From the very first mention of teenage students being abused by a corrupt and self-absorbed adult I was hooked…and a little disturbed. I’ve played my fair share of adult oriented video games, but this was different. Persona 5 covers realistic topics, even if the antagonists and protagonists are a little over the top at times. Regardless these are things that you could see happening in the real world, and probably are happening as we speak. The story takes a dive into the inherent evils that exist within humankind, but also leads with the portrayal that these signs are not always obvious to the outside observer. Victims are taken advantage of to the point where they feel like their voices wouldn’t matter even if they were to speak up.

These severe themes cause you to become invested in the multi tiered story, and the characters who seek to define justice and question the authorities that exploit the weak. Events that you’ll encounter during the calendar year have pressing deadlines. There always seems to be this looming reminder that each step you take is going to bring you closer to that inevitable conclusion; you should choose wisely. This format not only makes for an engaging story, it also teaches the lesson that putting off important decisions can be detrimental to the future. It takes a lot of time and inspiration to craft a story with so many layers, but it worked so well here.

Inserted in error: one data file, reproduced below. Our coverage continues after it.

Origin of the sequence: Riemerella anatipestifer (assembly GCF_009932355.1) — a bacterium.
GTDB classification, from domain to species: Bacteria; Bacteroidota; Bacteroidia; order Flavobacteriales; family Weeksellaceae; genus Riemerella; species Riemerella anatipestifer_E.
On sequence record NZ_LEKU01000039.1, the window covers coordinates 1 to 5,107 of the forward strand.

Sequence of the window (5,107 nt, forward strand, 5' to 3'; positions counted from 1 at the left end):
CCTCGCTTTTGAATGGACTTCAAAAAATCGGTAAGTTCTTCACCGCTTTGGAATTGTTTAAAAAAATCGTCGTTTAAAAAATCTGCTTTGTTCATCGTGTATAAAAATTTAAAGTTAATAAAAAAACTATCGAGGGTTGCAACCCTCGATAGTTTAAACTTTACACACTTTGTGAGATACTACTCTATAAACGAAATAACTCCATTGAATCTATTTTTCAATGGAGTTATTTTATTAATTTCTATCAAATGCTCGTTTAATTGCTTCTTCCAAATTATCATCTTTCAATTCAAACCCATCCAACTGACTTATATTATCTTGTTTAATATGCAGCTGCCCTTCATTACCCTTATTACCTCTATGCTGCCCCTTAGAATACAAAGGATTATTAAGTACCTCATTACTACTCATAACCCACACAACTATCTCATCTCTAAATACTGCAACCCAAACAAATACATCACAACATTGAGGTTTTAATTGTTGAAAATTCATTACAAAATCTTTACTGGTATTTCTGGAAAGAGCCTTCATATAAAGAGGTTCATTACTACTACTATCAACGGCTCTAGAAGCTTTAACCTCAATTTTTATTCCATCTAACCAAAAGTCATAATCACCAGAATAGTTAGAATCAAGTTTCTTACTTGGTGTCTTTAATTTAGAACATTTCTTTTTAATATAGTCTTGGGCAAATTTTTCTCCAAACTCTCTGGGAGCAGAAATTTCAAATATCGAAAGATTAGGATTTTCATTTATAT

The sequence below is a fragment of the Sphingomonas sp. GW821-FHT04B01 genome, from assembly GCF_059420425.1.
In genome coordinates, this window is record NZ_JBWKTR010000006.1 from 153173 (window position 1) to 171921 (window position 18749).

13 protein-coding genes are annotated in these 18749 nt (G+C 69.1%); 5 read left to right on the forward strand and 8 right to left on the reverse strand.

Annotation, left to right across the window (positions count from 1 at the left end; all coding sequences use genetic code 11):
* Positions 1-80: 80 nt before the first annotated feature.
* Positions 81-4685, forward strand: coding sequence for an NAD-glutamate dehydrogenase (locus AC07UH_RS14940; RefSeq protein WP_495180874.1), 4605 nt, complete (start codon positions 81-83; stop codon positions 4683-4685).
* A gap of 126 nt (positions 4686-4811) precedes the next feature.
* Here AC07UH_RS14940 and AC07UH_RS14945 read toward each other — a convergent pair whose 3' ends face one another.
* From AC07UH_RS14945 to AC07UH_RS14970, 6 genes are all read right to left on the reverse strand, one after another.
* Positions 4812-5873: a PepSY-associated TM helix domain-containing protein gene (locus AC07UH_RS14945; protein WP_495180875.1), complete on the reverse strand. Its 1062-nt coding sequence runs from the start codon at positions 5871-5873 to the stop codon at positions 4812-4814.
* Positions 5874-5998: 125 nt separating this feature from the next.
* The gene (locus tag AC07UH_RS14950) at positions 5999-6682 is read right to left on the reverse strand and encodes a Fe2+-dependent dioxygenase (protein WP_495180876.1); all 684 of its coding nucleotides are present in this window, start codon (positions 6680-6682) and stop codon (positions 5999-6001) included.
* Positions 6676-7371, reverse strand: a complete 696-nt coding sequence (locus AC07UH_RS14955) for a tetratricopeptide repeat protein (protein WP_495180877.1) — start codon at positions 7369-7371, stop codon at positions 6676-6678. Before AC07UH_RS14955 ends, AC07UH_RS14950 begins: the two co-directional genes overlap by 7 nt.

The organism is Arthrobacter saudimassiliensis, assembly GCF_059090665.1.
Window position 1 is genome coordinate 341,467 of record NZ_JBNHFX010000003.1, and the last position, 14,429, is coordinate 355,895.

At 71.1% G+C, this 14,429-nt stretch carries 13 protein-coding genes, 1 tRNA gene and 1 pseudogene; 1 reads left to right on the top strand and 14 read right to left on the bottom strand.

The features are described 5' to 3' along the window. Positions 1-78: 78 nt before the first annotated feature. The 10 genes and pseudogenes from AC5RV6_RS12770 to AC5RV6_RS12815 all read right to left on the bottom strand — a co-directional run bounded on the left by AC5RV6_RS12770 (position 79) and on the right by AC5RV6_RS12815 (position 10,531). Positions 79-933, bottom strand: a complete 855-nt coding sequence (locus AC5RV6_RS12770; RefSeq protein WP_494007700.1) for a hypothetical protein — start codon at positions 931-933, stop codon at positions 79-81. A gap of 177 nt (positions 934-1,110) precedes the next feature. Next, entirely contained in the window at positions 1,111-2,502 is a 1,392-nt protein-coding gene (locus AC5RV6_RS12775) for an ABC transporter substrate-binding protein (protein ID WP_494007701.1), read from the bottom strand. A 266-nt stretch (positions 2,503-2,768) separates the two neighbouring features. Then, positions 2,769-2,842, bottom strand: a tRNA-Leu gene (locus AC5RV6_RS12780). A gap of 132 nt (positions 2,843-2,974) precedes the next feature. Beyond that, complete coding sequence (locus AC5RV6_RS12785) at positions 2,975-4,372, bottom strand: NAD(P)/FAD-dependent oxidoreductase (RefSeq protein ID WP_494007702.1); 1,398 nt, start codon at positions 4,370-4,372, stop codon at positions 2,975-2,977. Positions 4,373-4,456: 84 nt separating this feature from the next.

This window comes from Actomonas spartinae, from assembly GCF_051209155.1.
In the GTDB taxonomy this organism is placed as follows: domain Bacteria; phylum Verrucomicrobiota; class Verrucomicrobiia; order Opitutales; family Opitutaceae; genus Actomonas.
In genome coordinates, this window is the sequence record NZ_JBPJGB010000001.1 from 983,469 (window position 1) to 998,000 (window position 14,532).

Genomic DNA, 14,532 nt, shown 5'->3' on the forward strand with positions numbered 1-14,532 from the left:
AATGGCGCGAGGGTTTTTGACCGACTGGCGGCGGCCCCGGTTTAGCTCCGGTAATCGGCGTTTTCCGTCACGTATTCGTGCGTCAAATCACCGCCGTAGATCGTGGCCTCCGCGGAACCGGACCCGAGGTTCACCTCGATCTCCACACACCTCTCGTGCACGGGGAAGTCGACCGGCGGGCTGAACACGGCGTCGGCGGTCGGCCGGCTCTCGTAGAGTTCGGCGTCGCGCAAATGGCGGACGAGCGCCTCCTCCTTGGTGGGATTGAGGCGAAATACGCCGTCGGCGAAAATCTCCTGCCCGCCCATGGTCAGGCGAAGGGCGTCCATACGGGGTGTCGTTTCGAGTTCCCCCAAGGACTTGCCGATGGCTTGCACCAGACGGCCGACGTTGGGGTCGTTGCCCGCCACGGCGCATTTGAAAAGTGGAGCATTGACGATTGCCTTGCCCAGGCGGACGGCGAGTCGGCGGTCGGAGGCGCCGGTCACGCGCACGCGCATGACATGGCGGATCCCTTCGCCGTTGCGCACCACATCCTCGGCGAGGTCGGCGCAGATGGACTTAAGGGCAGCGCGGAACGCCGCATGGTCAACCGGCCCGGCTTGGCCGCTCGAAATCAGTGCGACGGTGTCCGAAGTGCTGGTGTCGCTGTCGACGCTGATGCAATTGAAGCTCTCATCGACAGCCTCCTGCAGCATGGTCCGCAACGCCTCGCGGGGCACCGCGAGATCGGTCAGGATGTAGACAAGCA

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My Frustrations

As great as Persona 5 is, it doesn’t come without its annoyances. The social functions and sim sections are a fun twist on the classic JRPG format, but a lot of restrictions are placed on the daily choices you are allowed to make. Often times story events will fast forward you to the evening. This wouldn’t be a huge issue if not for the fact that when this happens you typically can’t use the evening time to do anything progressive. I’ve lost count of how many times Morgana has forced me to go to bed like a punished child. The common reasons are usually along the lines of “don’t you have that thing to do tomorrow? Let’s go to bed.” This removes a lot of the charm that comes from the freedom you are granted in other areas of the game.

Getting more nitpicky, I’m not very impressed with the movement controls, especially when it comes to the sneak/stealth functions in the palaces. General movement is clunky and hard to manage. Moving between the hiding places feels glitchy and many times leads to being seen for bullshit reasons. Leaving combat sequences can also plant you directly in the line of site of a newly spawned enemy. There are ways to “counter-glitch” the system, which I find myself using frequently. I’m not saying that this system shouldn’t be present in the game. There are actually a lot of benefits from manipulating the level of alert inside a palace. I just think a few tweaks could be made to improve fluidity.

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So those are my two basic frustrations that are easily overshadowed by amount of quality that Persona 5 brings to the 2017 lineup. I can say with confidence that this game will be a treasured addition to my library down the road. I’m already excited about the prospect of starting up a new playthrough in a year’s time.

Related Article:

What The Legend of Zelda: Breath of the Wild Is Doing That RPG’s Aren’t